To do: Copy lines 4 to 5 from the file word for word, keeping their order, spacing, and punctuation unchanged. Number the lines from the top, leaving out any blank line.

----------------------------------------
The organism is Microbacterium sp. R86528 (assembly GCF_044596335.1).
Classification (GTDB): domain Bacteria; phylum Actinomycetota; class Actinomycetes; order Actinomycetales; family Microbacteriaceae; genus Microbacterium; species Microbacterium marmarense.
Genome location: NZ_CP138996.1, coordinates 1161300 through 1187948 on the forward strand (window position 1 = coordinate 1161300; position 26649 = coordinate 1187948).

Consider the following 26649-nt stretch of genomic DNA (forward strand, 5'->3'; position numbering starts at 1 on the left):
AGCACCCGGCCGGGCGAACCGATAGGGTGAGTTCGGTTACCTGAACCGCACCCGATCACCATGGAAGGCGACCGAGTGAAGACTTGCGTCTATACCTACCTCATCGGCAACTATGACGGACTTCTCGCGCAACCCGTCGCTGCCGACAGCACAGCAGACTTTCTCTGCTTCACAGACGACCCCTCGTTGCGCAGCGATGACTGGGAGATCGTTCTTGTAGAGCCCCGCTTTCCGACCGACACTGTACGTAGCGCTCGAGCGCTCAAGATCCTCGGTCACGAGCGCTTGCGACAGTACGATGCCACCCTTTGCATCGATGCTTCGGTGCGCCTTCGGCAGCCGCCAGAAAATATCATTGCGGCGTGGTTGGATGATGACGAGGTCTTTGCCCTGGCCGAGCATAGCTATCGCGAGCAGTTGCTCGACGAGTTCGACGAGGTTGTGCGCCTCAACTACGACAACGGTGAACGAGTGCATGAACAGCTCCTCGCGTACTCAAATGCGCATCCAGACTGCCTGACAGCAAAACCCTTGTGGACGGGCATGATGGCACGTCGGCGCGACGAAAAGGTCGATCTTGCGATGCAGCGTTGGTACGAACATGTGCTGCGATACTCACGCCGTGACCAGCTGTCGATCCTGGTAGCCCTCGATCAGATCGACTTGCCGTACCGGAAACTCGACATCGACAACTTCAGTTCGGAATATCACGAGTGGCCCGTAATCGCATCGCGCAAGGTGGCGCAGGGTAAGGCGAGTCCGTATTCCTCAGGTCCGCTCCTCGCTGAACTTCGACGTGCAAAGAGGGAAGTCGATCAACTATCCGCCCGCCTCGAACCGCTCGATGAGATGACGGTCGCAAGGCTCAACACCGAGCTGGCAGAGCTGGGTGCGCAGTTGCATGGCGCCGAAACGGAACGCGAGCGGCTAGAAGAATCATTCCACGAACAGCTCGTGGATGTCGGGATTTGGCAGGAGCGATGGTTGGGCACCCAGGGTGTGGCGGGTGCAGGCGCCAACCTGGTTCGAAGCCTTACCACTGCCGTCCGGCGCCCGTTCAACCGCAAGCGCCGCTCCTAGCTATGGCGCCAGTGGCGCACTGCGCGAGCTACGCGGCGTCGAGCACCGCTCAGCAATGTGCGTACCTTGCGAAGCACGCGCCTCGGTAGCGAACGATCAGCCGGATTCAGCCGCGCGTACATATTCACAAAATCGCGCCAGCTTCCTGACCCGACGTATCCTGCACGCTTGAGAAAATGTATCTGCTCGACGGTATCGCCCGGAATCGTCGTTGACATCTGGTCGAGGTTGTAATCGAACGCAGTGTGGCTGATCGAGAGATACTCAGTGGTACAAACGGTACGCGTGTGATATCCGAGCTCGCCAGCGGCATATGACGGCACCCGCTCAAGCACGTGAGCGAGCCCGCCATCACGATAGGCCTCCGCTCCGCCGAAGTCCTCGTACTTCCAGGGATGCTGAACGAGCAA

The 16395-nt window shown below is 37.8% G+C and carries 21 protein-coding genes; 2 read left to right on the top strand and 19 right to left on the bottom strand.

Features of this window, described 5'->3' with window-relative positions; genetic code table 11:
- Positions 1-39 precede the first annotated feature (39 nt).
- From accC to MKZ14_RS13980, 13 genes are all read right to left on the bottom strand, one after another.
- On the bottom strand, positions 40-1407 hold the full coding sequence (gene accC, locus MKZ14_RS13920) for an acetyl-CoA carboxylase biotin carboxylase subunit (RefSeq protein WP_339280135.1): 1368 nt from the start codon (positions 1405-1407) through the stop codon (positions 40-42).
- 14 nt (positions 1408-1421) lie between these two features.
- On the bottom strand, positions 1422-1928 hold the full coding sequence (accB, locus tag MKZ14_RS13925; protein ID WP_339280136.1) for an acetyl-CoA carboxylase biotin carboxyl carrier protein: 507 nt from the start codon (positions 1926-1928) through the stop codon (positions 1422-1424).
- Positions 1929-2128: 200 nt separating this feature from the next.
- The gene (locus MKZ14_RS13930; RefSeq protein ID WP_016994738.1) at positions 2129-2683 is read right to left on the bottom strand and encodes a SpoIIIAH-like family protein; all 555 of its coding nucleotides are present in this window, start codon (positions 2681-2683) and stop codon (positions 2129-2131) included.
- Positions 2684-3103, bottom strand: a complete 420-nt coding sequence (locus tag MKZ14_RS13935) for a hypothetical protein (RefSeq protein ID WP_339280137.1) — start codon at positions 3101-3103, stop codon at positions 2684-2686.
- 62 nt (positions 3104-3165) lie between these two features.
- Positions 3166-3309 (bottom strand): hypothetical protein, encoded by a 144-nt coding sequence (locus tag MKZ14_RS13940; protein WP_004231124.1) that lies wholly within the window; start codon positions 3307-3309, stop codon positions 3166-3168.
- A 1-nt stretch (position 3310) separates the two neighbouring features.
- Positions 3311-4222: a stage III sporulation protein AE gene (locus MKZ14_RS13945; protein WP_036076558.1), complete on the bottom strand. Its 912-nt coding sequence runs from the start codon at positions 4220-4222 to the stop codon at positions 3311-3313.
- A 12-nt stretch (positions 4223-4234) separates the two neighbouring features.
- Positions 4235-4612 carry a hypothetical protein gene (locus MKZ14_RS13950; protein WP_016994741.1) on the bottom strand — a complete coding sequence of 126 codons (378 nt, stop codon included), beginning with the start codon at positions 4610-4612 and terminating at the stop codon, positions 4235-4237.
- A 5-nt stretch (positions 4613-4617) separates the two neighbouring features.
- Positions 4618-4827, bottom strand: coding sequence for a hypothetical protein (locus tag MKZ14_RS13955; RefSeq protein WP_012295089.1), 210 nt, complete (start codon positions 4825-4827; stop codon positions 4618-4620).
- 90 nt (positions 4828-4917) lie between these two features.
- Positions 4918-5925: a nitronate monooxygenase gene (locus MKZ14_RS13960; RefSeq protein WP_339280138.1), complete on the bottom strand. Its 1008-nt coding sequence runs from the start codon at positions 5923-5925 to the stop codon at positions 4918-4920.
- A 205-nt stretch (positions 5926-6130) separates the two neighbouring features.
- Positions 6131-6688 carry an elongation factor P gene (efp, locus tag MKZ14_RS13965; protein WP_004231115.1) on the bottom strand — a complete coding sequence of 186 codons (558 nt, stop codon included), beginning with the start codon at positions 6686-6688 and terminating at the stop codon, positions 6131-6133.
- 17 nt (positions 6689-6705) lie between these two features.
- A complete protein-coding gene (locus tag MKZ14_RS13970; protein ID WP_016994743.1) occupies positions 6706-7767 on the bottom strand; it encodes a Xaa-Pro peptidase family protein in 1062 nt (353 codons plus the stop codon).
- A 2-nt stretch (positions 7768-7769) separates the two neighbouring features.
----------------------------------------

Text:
Consider the following 26649-nt stretch of genomic DNA (forward strand, 5'->3'; position numbering starts at 1 on the left):
AGCACCCGGCCGGGCGAACCGATAGGGTGAGTTCGGTTACCTGAACCGCACCCGATCACCATGGAAGGCGACCGAGTGAAGACTTGCGTCTATACCTACCTCATCGGCAACTATGACGGACTTCTCGCGCAACCCGTCGCTGCCGACAGCACAGCAGACTTTCTCTGCTTCACAGACGACCCCTCGTTGCGCAGCGATGACTGGGAGATCGTTCTTGTAGAGCCCCGCTTTCCGACCGACACTGTACGTAGCGCTCGAGCGCTCAAGATCCTCGGTCACGAGCGCTTGCGACAGTACGATGCCACCCTTTGCATCGATGCTTCGGTGCGCCTTCGGCAGCCGCCAGAAAATATCATTGCGGCGTGGTTGGATGATGACGAGGTCTTTGCCCTGGCCGAGCATAGCTATCGCGAGCAGTTGCTCGACGAGTTCGACGAGGTTGTGCGCCTCAACTACGACAACGGTGAACGAGTGCATGAACAGCTCCTCGCGTACTCAAATGCGCATCCAGACTGCCTGACAGCAAAACCCTTGTGGACGGGCATGATGGCACGTCGGCGCGACGAAAAGGTCGATCTTGCGATGCAGCGTTGGTACGAACATGTGCTGCGATACTCACGCCGTGACCAGCTGTCGATCCTGGTAGCCCTCGATCAGATCGACTTGCCGTACCGGAAACTCGACATCGACAACTTCAGTTCGGAATATCACGAGTGGCCCGTAATCGCATCGCGCAAGGTGGCGCAGGGTAAGGCGAGTCCGTATTCCTCAGGTCCGCTCCTCGCTGAACTTCGACGTGCAAAGAGGGAAGTCGATCAACTATCCGCCCGCCTCGAACCGCTCGATGAGATGACGGTCGCAAGGCTCAACACCGAGCTGGCAGAGCTGGGTGCGCAGTTGCATGGCGCCGAAACGGAACGCGAGCGGCTAGAAGAATCATTCCACGAACAGCTCGTGGATGTCGGGATTTGGCAGGAGCGATGGTTGGGCACCCAGGGTGTGGCGGGTGCAGGCGCCAACCTGGTTCGAAGCCTTACCACTGCCGTCCGGCGCCCGTTCAACCGCAAGCGCCGCTCCTAGCTATGGCGCCAGTGGCGCACTGCGCGAGCTACGCGGCGTCGAGCACCGCTCAGCAATGTGCGTACCTTGCGAAGCACGCGCCTCGGTAGCGAACGATCAGCCGGATTCAGCCGCGCGTACATATTCACAAAATCGCGCCAGCTTCCTGACCCGACGTATCCTGCACGCTTGAGAAAATGTATCTGCTCGACGGTATCGCCCGGAATCGTCGTTGACATCTGGTCGAGGTTGTAATCGAACGCAGTGTGGCTGATCGAGAGATACTCAGTGGTACAAACGGTACGCGTGTGATATCCGAGCTCGCCAGCGGCATATGACGGCACCCGCTCAAGCACGTGAGCGAGCCCGCCATCACGATAGGCCTCCGCTCCGCCGAAGTCCTCGTACTTCCAGGGATGCTGAACGAGCAA